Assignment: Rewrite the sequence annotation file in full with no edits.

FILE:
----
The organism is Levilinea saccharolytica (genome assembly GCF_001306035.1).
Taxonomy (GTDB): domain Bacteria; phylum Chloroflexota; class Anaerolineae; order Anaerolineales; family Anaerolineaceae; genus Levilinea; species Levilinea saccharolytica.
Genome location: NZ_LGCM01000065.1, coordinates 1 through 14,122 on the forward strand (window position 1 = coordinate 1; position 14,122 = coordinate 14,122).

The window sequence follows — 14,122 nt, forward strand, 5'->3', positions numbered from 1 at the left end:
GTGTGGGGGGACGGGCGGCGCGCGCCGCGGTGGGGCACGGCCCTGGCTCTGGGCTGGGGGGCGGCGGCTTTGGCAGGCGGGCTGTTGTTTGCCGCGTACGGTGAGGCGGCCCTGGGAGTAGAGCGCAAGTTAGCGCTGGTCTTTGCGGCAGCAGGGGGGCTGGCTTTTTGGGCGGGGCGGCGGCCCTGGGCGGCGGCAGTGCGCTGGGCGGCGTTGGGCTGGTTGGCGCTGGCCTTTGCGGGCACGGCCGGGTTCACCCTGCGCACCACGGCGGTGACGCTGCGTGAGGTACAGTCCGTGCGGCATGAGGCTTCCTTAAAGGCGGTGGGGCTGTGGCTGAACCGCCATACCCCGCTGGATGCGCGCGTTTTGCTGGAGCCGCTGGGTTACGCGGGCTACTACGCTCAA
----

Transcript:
The organism is Levilinea saccharolytica (genome assembly GCF_001306035.1).
Taxonomy (GTDB): domain Bacteria; phylum Chloroflexota; class Anaerolineae; order Anaerolineales; family Anaerolineaceae; genus Levilinea; species Levilinea saccharolytica.
Genome location: NZ_LGCM01000065.1, coordinates 1 through 14,122 on the forward strand (window position 1 = coordinate 1; position 14,122 = coordinate 14,122).

The window sequence follows — 14,122 nt, forward strand, 5'->3', positions numbered from 1 at the left end:
GTGTGGGGGGACGGGCGGCGCGCGCCGCGGTGGGGCACGGCCCTGGCTCTGGGCTGGGGGGCGGCGGCTTTGGCAGGCGGGCTGTTGTTTGCCGCGTACGGTGAGGCGGCCCTGGGAGTAGAGCGCAAGTTAGCGCTGGTCTTTGCGGCAGCAGGGGGGCTGGCTTTTTGGGCGGGGCGGCGGCCCTGGGCGGCGGCAGTGCGCTGGGCGGCGTTGGGCTGGTTGGCGCTGGCCTTTGCGGGCACGGCCGGGTTCACCCTGCGCACCACGGCGGTGACGCTGCGTGAGGTACAGTCCGTGCGGCATGAGGCTTCCTTAAAGGCGGTGGGGCTGTGGCTGAACCGCCATACCCCGCTGGATGCGCGCGTTTTGCTGGAGCCGCTGGGTTACGCGGGCTACTACGCTCAA